Lyndon B. Johnson photo

The President's News Conference at the LBJ Ranch

September 30, 1967

THE PRESIDENT. I have some announcements that may be of interest to you.



[1.] Mr. Stephen Pollak, who has been my Special Assistant for District of Columbia matters, will be returning to the Department of Justice shortly, as soon as he can effect a transition with Mayor Washington, to be Special Assistant to the Attorney General, with a wide variety of duties involving urban affairs, civil rights matters, and a good many special functions.

Mr. Pollak has done an unusually creative and very excellent job in his present post. He will work very closely with Mayor Washington and the Deputy Mayor, Mr. Fletcher, in the next few days before going over to the Department of Justice.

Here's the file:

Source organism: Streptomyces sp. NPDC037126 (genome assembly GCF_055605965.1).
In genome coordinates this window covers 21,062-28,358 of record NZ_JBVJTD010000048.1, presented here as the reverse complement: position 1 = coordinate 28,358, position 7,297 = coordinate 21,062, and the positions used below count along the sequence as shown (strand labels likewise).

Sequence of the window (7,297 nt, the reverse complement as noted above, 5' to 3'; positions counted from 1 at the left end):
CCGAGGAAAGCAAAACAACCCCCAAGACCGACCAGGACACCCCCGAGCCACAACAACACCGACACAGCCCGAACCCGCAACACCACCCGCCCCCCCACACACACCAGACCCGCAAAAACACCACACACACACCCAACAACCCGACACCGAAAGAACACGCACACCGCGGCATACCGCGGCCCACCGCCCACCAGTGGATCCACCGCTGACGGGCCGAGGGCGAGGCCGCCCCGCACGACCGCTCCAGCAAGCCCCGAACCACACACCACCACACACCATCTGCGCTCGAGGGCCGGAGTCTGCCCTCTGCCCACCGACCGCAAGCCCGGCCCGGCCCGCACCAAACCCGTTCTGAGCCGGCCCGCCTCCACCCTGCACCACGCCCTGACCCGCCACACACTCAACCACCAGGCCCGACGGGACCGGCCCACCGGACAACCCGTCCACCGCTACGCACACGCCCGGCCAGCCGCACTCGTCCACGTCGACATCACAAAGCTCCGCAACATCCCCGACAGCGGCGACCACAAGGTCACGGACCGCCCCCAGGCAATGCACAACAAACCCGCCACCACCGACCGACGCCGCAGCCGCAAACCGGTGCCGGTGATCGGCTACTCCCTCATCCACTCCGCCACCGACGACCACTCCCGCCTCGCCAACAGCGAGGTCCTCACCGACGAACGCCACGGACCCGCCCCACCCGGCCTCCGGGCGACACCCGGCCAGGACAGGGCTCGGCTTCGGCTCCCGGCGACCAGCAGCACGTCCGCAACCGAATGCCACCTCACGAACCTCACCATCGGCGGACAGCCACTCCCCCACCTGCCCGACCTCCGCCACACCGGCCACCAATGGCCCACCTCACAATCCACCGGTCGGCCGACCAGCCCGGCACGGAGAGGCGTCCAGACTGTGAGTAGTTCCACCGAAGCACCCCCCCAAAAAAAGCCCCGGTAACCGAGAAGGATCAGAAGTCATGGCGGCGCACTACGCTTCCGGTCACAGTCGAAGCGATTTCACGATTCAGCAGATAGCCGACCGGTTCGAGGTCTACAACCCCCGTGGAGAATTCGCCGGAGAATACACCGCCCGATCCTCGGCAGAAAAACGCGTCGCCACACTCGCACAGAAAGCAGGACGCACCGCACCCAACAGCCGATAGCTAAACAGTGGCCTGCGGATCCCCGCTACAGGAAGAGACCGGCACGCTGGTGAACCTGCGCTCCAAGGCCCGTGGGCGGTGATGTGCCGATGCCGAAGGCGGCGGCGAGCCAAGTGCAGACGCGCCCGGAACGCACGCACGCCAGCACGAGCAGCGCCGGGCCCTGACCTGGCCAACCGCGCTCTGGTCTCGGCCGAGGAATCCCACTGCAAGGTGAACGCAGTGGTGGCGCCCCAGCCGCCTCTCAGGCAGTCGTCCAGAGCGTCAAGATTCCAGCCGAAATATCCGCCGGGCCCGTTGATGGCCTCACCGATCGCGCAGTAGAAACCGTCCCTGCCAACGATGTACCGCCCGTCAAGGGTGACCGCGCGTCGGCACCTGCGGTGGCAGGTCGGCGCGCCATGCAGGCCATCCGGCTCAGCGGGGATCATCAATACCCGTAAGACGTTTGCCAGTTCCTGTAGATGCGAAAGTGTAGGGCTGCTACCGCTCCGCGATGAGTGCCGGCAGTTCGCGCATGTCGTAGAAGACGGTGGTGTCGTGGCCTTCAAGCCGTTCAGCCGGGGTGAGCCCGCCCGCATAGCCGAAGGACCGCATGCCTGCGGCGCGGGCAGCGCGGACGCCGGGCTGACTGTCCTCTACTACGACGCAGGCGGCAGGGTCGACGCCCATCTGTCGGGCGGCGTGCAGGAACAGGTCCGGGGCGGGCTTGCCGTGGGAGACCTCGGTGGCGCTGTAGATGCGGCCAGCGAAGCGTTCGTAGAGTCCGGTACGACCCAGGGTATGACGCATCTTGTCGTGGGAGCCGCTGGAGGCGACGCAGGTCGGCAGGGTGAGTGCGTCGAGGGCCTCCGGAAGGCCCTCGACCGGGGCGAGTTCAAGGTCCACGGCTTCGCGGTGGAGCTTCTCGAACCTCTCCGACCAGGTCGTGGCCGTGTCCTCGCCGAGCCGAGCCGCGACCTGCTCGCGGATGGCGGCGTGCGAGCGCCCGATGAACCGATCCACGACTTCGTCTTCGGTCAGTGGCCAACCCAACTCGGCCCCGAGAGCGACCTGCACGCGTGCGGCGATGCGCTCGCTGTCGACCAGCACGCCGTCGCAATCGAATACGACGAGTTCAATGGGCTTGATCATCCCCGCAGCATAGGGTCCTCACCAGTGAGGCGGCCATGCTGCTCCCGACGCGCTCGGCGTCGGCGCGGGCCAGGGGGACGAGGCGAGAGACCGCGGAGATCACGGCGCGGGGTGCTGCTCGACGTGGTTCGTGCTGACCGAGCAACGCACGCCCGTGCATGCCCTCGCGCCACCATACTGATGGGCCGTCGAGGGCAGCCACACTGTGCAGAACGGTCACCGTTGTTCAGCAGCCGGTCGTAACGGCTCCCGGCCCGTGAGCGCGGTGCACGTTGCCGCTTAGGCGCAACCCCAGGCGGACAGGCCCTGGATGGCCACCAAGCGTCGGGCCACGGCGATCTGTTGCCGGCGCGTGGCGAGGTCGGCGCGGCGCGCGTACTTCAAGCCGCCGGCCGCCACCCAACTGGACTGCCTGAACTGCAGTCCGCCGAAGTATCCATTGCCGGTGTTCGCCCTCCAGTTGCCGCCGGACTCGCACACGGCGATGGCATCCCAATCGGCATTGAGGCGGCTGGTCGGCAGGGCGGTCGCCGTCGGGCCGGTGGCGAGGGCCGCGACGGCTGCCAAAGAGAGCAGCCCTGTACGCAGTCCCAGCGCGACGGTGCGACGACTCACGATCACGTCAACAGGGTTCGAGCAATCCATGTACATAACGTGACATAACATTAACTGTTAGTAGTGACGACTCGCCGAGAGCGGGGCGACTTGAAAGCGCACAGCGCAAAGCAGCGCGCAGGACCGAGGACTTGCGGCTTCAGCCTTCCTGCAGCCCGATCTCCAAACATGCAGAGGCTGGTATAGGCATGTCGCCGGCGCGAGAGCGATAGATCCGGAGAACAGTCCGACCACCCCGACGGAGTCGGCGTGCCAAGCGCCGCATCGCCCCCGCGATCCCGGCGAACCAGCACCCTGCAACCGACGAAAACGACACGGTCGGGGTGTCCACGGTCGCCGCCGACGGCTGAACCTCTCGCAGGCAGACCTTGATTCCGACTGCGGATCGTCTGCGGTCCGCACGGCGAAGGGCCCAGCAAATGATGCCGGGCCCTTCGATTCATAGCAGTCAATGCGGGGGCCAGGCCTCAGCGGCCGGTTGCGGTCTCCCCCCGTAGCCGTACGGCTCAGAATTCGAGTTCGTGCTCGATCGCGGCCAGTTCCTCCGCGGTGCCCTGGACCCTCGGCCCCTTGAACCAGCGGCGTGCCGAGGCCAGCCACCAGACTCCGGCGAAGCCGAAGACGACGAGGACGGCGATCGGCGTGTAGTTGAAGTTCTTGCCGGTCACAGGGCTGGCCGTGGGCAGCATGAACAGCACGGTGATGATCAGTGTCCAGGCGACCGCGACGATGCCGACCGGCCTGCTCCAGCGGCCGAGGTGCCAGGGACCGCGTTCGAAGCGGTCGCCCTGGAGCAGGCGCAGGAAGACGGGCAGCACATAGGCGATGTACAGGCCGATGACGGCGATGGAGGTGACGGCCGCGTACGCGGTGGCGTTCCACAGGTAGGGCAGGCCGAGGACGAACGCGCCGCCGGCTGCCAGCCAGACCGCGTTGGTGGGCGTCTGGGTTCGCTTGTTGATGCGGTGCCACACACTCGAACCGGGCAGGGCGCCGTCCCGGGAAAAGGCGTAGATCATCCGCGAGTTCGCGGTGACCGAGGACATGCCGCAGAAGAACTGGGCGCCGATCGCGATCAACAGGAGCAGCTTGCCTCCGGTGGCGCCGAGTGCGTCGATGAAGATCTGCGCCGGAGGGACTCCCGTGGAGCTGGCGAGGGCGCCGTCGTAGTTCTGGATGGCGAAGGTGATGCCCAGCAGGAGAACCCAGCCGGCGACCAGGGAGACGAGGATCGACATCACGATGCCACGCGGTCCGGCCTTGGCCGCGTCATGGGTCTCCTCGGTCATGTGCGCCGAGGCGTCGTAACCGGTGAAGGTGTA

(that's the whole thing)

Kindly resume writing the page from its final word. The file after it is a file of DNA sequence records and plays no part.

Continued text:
I will not have a successor to Mr. Pollak in the assignment formerly held by Mr. Horsky 1 and then Mr. Pollak, but will deal directly with Mayor Washington in connection with District matters.

Mr. Christian 2 will have a brief biographical sketch of Mr. Pollak and answer any further inquiries you may have on the subject.

1 Mr. Charles A. Horsky preceded Mr. Pollak as the Presidents Advisor for National Capital Affairs.

2 George E. Christian, Special Assistant to the President.


[2.] I have asked Mr. Edwin L. Weisl, Jr., presently Assistant Attorney General in Charge of the Lands Division, to come here today. I have tendered and he has accepted assignment as Assistant Attorney General in Charge of the Civil Division, which is one of the most responsible legal jobs in the Department of Justice.